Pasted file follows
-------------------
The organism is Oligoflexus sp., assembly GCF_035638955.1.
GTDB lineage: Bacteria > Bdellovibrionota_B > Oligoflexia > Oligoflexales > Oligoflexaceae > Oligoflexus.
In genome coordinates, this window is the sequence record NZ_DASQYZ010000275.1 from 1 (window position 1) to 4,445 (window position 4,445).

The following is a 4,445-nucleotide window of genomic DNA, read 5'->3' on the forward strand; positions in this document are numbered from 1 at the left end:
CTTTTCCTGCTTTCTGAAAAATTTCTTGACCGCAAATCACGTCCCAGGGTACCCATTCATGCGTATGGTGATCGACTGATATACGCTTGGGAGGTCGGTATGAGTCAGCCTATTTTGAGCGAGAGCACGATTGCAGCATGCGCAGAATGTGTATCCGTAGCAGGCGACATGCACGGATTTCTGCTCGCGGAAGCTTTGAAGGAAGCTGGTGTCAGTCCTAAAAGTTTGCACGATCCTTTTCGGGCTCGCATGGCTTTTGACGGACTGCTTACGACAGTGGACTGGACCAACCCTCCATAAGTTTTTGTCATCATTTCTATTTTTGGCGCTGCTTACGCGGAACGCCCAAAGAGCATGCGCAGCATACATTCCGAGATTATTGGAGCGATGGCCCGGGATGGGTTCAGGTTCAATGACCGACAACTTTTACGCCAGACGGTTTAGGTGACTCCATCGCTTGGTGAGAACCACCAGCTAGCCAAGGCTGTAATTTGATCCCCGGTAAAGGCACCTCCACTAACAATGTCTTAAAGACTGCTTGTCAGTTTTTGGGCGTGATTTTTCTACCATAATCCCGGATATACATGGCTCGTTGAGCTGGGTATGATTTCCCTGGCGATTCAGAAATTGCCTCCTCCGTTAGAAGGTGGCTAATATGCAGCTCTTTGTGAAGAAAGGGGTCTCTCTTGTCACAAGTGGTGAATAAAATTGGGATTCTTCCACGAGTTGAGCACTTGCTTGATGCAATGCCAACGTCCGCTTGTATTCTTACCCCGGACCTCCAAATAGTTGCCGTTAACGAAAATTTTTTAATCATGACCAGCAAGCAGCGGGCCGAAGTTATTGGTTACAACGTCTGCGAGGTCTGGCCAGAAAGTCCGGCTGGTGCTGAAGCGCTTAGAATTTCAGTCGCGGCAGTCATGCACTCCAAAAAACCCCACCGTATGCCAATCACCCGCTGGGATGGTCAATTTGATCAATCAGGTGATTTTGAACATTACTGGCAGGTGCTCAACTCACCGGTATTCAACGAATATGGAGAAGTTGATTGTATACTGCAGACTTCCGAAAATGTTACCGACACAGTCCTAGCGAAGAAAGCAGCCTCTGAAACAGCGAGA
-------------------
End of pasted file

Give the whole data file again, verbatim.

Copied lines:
The organism is Oligoflexus sp., assembly GCF_035638955.1.
GTDB lineage: Bacteria > Bdellovibrionota_B > Oligoflexia > Oligoflexales > Oligoflexaceae > Oligoflexus.
In genome coordinates, this window is the sequence record NZ_DASQYZ010000275.1 from 1 (window position 1) to 4,445 (window position 4,445).

The following is a 4,445-nucleotide window of genomic DNA, read 5'->3' on the forward strand; positions in this document are numbered from 1 at the left end:
CTTTTCCTGCTTTCTGAAAAATTTCTTGACCGCAAATCACGTCCCAGGGTACCCATTCATGCGTATGGTGATCGACTGATATACGCTTGGGAGGTCGGTATGAGTCAGCCTATTTTGAGCGAGAGCACGATTGCAGCATGCGCAGAATGTGTATCCGTAGCAGGCGACATGCACGGATTTCTGCTCGCGGAAGCTTTGAAGGAAGCTGGTGTCAGTCCTAAAAGTTTGCACGATCCTTTTCGGGCTCGCATGGCTTTTGACGGACTGCTTACGACAGTGGACTGGACCAACCCTCCATAAGTTTTTGTCATCATTTCTATTTTTGGCGCTGCTTACGCGGAACGCCCAAAGAGCATGCGCAGCATACATTCCGAGATTATTGGAGCGATGGCCCGGGATGGGTTCAGGTTCAATGACCGACAACTTTTACGCCAGACGGTTTAGGTGACTCCATCGCTTGGTGAGAACCACCAGCTAGCCAAGGCTGTAATTTGATCCCCGGTAAAGGCACCTCCACTAACAATGTCTTAAAGACTGCTTGTCAGTTTTTGGGCGTGATTTTTCTACCATAATCCCGGATATACATGGCTCGTTGAGCTGGGTATGATTTCCCTGGCGATTCAGAAATTGCCTCCTCCGTTAGAAGGTGGCTAATATGCAGCTCTTTGTGAAGAAAGGGGTCTCTCTTGTCACAAGTGGTGAATAAAATTGGGATTCTTCCACGAGTTGAGCACTTGCTTGATGCAATGCCAACGTCCGCTTGTATTCTTACCCCGGACCTCCAAATAGTTGCCGTTAACGAAAATTTTTTAATCATGACCAGCAAGCAGCGGGCCGAAGTTATTGGTTACAACGTCTGCGAGGTCTGGCCAGAAAGTCCGGCTGGTGCTGAAGCGCTTAGAATTTCAGTCGCGGCAGTCATGCACTCCAAAAAACCCCACCGTATGCCAATCACCCGCTGGGATGGTCAATTTGATCAATCAGGTGATTTTGAACATTACTGGCAGGTGCTCAACTCACCGGTATTCAACGAATATGGAGAAGTTGATTGTATACTGCAGACTTCCGAAAATGTTACCGACACAGTCCTAGCGAAGAAAGCAGCCTCTGAAACAGCGAGA